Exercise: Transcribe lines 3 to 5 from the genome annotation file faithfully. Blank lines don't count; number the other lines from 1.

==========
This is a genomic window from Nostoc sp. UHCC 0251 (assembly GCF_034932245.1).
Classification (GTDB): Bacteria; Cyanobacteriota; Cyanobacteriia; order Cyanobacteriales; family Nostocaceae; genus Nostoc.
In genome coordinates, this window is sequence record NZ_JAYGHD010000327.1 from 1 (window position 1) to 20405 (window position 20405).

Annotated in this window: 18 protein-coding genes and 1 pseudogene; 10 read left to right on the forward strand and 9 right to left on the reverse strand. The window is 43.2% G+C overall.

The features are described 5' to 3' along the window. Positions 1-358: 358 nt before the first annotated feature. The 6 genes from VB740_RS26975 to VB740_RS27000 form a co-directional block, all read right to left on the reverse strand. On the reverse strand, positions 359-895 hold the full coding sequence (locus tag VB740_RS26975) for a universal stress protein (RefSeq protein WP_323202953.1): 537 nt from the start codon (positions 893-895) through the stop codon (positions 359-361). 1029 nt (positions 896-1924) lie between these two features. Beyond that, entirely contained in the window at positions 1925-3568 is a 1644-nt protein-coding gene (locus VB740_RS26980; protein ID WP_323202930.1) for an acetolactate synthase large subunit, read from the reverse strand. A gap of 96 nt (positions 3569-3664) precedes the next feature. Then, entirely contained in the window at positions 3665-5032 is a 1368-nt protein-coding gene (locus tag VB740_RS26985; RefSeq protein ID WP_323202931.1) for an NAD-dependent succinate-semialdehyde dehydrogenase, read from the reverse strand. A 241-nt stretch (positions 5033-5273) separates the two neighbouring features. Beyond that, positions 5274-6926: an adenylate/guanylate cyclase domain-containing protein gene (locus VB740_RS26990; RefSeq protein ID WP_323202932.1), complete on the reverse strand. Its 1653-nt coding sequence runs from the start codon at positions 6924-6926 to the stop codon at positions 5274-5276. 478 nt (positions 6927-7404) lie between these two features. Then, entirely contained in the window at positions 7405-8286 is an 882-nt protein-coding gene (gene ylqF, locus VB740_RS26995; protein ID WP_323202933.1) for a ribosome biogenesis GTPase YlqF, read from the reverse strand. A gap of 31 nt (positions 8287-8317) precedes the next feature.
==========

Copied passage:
In genome coordinates, this window is sequence record NZ_JAYGHD010000327.1 from 1 (window position 1) to 20405 (window position 20405).

Annotated in this window: 18 protein-coding genes and 1 pseudogene; 10 read left to right on the forward strand and 9 right to left on the reverse strand. The window is 43.2% G+C overall.

The features are described 5' to 3' along the window. Positions 1-358: 358 nt before the first annotated feature. The 6 genes from VB740_RS26975 to VB740_RS27000 form a co-directional block, all read right to left on the reverse strand. On the reverse strand, positions 359-895 hold the full coding sequence (locus tag VB740_RS26975) for a universal stress protein (RefSeq protein WP_323202953.1): 537 nt from the start codon (positions 893-895) through the stop codon (positions 359-361). 1029 nt (positions 896-1924) lie between these two features. Beyond that, entirely contained in the window at positions 1925-3568 is a 1644-nt protein-coding gene (locus VB740_RS26980; protein ID WP_323202930.1) for an acetolactate synthase large subunit, read from the reverse strand. A gap of 96 nt (positions 3569-3664) precedes the next feature. Then, entirely contained in the window at positions 3665-5032 is a 1368-nt protein-coding gene (locus tag VB740_RS26985; RefSeq protein ID WP_323202931.1) for an NAD-dependent succinate-semialdehyde dehydrogenase, read from the reverse strand. A 241-nt stretch (positions 5033-5273) separates the two neighbouring features. Beyond that, positions 5274-6926: an adenylate/guanylate cyclase domain-containing protein gene (locus VB740_RS26990; RefSeq protein ID WP_323202932.1), complete on the reverse strand. Its 1653-nt coding sequence runs from the start codon at positions 6924-6926 to the stop codon at positions 5274-5276. 478 nt (positions 6927-7404) lie between these two features. Then, entirely contained in the window at positions 7405-8286 is an 882-nt protein-coding gene (gene ylqF, locus VB740_RS26995; protein ID WP_323202933.1) for a ribosome biogenesis GTPase YlqF, read from the reverse strand. A gap of 31 nt (positions 8287-8317) precedes the next feature.